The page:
Until recently, there was a shop named popXpress in Piccadilly near the Ritz hotel in London. This was a little store devoted entirely to selling Apple iPods and iPod accessories. When it was opened, people who analyse this sort of thing found it an interesting experiment, but were not terribly optimistic about its success, at least partly because it was situated only a short walk from the London flagship Apple Store in Regent Street. Higher hopes were held for the other popXpress store near Liverpool Street in the City of London, which was close to many cashed up City workers and far from an Apple Store. Thus it was not a terribly great surprise when parent company Computer Warehouse announced in March that the Piccadilly store was to close (the store in Liverpool Street remains open and quite possibly profitable). Upon learning this, most of us would have said “Oh”, and then gone back to sleep. However, the explanation, when it came, was stunning.
Next to the popXpress store in Piccadilly was and is a sushi bar, a branch of a chain named Itsu. This is what is known as a “fast casual” restaurant: a bit more expensive and with food a bit tastier than McDonald’s, but designed for people in a hurry or on their lunch breaks who want a quick meal and do not want to spend too much money. Itsu belongs to Pret a Manger, probably the king of London fast casual dining (and, incidentally, 30% owned by McDonald’s) . There are a couple of Itsu outlets near where I work in Canary Wharf, and from time to time I eat lunch in those outlets myself. The food is not bad, but it is not exactly worth writing home to Mum about either. I have never eaten at the branch in Piccadilly, and I suspect that few people who know the area do, because the (possibly Japanese government subsidised) Japan Centre at Piccadilly Circus is just down the road, and this manages to both be inexpensive and to serve some of the best Japanese food in London.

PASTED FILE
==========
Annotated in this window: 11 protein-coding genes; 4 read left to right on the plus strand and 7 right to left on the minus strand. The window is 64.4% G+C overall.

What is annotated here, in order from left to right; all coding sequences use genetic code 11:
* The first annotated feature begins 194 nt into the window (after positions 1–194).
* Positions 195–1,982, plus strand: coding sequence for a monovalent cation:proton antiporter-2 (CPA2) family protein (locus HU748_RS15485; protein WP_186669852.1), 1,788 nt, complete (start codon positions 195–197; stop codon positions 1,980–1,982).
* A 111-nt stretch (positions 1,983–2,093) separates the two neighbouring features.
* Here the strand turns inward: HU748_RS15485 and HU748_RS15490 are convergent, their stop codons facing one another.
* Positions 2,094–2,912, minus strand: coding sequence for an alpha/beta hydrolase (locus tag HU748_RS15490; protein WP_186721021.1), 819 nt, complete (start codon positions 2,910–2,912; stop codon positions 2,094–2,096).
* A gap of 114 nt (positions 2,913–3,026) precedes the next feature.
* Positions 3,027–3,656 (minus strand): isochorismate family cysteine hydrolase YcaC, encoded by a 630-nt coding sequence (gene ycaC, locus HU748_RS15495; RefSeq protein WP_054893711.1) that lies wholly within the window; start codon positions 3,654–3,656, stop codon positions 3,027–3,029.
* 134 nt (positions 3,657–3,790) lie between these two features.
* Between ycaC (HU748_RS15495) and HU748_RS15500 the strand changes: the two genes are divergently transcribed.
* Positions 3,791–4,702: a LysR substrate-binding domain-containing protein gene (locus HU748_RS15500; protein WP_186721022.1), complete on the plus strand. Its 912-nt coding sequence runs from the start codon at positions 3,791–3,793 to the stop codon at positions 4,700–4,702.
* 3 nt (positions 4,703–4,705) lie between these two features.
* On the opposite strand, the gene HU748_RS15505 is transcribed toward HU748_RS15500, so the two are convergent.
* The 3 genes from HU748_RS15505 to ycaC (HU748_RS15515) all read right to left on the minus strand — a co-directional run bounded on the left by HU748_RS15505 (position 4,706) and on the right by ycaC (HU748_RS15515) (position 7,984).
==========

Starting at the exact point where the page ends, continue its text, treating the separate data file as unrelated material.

However, the Itsu restaurant in Piccadilly gained notoriety last November as the place where Alexander Litvinenko had lunch with his Italian acquaintance Mario Scaramella, where it was for a time believed he was poisoned and where traces of Polonium 210 were later discovered, leading to many radioactive sushi jokes.
As I mentioned, a couple of months after this, the popXpress store next door announced it was closing. Few would have thought there was a connection, but when asked, management explained that that had received “an offer they couldn’t refuse” from Itsu, who wanted to expand their store. Apparently, business had been absolutely booming since the Polonium 210 incident, and they wanted to expand the restaurant (no, I will not speculate as to why this offer could not be refused, and which if any isotopes were involved). Apparently Itsu also brought forward plans to open their first store in New York, as the publicity was apparently a godsend. It would seem that all publicity is good publicity, even when you are a change of restaurants and the publicity was that your food might be radioactive.
Actually, that may not be entirely true. Or at least it can be further tested. For come to think of it, another chain restaurant in London was in the news recently. At the Strand branch of pizza chain Zizzi, a man recently entered the restaurant at dinner time, obtained a knife from the kitchen, and used it to sever his own penis in front of diners.
Upon walking past that particular restaurant a couple of days later, I will confess that I was struck by a strong urge to walk in the opposite direction. Really, though, I should go in and ask management what the publicity has done for business. For I may want to take an interest in the business next door.